A prophet once said, “Your anger is a gift.”
That prophet was Zack De La Rocha.
In this age of incivility, many crave civility as an ends in itself.
However, civility is a situational virtue. In many ways, civility is a bourgeois virtue. It protects the powerful and the comfortable, because uncivil behavior is a threat to them most of all.
Do not agitate. Do not criticize. It is not civil and nice. Martin Luther King’s Letter for Birmingham Jail was a response to those that that agreed with his goals but who felt that he was causing too much trouble. Those who said “wait” then now say “be civil.”
Now, some might say that this is hypocritical of me. Didn’t liberals like me criticize Glenn Beck for lacking civility? Well, some did. However, I never did. My issues with Bro. Beck were with the content of his views and message. Whether he was “civil” or not was irrelevant to me.Does civility have a place? Absolutely! Civility within families, within organizations, and amongst neighbors is a wonderful thing. Likewise, incivility is not a virtue in and of itself. It is sometimes appropriate, but it often is not. Surely it can be annoying. In many ways, that is the point. It should be used strategically.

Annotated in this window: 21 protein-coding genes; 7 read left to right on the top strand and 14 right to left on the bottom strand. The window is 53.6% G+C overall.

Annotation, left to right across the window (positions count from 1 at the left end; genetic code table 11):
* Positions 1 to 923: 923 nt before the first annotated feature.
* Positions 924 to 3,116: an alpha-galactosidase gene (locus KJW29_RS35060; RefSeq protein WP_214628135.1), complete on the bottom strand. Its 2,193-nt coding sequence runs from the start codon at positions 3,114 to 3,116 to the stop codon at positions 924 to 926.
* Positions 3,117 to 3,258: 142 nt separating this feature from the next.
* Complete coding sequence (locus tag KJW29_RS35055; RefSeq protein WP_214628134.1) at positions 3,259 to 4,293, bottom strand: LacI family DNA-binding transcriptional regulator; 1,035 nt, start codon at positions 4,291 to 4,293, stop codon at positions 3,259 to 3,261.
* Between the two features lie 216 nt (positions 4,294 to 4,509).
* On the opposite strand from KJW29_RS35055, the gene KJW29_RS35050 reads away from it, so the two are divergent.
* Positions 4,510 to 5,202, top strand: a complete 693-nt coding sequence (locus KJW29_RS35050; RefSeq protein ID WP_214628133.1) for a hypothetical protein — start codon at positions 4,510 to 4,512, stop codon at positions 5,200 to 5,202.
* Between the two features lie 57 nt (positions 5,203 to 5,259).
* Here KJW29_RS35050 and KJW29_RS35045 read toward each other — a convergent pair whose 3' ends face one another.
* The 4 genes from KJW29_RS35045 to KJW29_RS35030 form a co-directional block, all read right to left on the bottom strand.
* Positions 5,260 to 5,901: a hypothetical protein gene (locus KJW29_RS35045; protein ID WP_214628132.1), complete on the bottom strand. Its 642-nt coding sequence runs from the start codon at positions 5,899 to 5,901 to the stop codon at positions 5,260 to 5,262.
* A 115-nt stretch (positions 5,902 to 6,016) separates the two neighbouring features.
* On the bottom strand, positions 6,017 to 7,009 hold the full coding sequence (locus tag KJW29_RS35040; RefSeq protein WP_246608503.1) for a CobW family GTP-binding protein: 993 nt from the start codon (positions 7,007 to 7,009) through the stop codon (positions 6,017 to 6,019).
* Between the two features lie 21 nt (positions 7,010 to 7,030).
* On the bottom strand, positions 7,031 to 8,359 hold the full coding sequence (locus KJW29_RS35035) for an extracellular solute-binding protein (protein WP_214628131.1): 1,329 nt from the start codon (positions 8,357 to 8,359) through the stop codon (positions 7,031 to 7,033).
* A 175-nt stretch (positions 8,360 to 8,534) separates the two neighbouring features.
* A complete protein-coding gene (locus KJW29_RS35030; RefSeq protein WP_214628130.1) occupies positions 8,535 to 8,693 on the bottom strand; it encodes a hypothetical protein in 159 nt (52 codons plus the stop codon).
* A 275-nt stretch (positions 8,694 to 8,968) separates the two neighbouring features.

Now, anger itself is not a virtue unless it is rooted in good ground. I would contend that we need more anger rooted in social justice. More specifically, we need anger rooted at injustice.
Additionally, we need to make a distinction between anger and hate. Loving our neighbor and enemy still applies. Injustice should anger us. We should not hate people. This requires a certain discipline which is rooted in moral firmness. This moral firmness can be rooted in a religious or secular philosophy. Roots are needed, but the nature of those roots are of minor concern to me.
The proper and the comfortable will surely disagree. They do not make me angry. However, I do laugh at their discomfort.